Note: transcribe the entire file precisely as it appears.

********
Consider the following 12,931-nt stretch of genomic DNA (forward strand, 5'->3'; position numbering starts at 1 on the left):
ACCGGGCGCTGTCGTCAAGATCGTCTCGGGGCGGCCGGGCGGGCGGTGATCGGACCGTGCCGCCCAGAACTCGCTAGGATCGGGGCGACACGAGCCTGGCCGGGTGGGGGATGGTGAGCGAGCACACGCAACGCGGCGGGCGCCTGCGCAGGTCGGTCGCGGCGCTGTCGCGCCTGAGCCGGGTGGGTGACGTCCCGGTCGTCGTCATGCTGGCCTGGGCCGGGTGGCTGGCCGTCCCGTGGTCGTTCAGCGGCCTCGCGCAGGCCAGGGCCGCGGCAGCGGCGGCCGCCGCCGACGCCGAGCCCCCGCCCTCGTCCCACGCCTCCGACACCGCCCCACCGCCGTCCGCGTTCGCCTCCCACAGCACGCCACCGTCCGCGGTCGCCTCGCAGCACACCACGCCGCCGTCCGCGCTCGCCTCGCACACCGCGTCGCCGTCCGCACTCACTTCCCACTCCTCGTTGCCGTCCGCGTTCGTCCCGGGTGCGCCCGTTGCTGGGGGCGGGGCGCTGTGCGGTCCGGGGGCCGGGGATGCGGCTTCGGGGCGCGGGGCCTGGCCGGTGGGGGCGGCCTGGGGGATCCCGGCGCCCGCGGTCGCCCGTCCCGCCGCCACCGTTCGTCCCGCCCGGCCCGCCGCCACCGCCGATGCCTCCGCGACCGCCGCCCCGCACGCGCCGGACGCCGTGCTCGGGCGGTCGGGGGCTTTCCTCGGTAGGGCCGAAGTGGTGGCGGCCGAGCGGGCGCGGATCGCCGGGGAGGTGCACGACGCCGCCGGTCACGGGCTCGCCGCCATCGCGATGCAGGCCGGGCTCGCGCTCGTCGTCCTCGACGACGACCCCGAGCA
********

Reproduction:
Consider the following 12,931-nt stretch of genomic DNA (forward strand, 5'->3'; position numbering starts at 1 on the left):
ACCGGGCGCTGTCGTCAAGATCGTCTCGGGGCGGCCGGGCGGGCGGTGATCGGACCGTGCCGCCCAGAACTCGCTAGGATCGGGGCGACACGAGCCTGGCCGGGTGGGGGATGGTGAGCGAGCACACGCAACGCGGCGGGCGCCTGCGCAGGTCGGTCGCGGCGCTGTCGCGCCTGAGCCGGGTGGGTGACGTCCCGGTCGTCGTCATGCTGGCCTGGGCCGGGTGGCTGGCCGTCCCGTGGTCGTTCAGCGGCCTCGCGCAGGCCAGGGCCGCGGCAGCGGCGGCCGCCGCCGACGCCGAGCCCCCGCCCTCGTCCCACGCCTCCGACACCGCCCCACCGCCGTCCGCGTTCGCCTCCCACAGCACGCCACCGTCCGCGGTCGCCTCGCAGCACACCACGCCGCCGTCCGCGCTCGCCTCGCACACCGCGTCGCCGTCCGCACTCACTTCCCACTCCTCGTTGCCGTCCGCGTTCGTCCCGGGTGCGCCCGTTGCTGGGGGCGGGGCGCTGTGCGGTCCGGGGGCCGGGGATGCGGCTTCGGGGCGCGGGGCCTGGCCGGTGGGGGCGGCCTGGGGGATCCCGGCGCCCGCGGTCGCCCGTCCCGCCGCCACCGTTCGTCCCGCCCGGCCCGCCGCCACCGCCGATGCCTCCGCGACCGCCGCCCCGCACGCGCCGGACGCCGTGCTCGGGCGGTCGGGGGCTTTCCTCGGTAGGGCCGAAGTGGTGGCGGCCGAGCGGGCGCGGATCGCCGGGGAGGTGCACGACGCCGCCGGTCACGGGCTCGCCGCCATCGCGATGCAGGCCGGGCTCGCGCTCGTCGTCCTCGACGACGACCCCGAGCA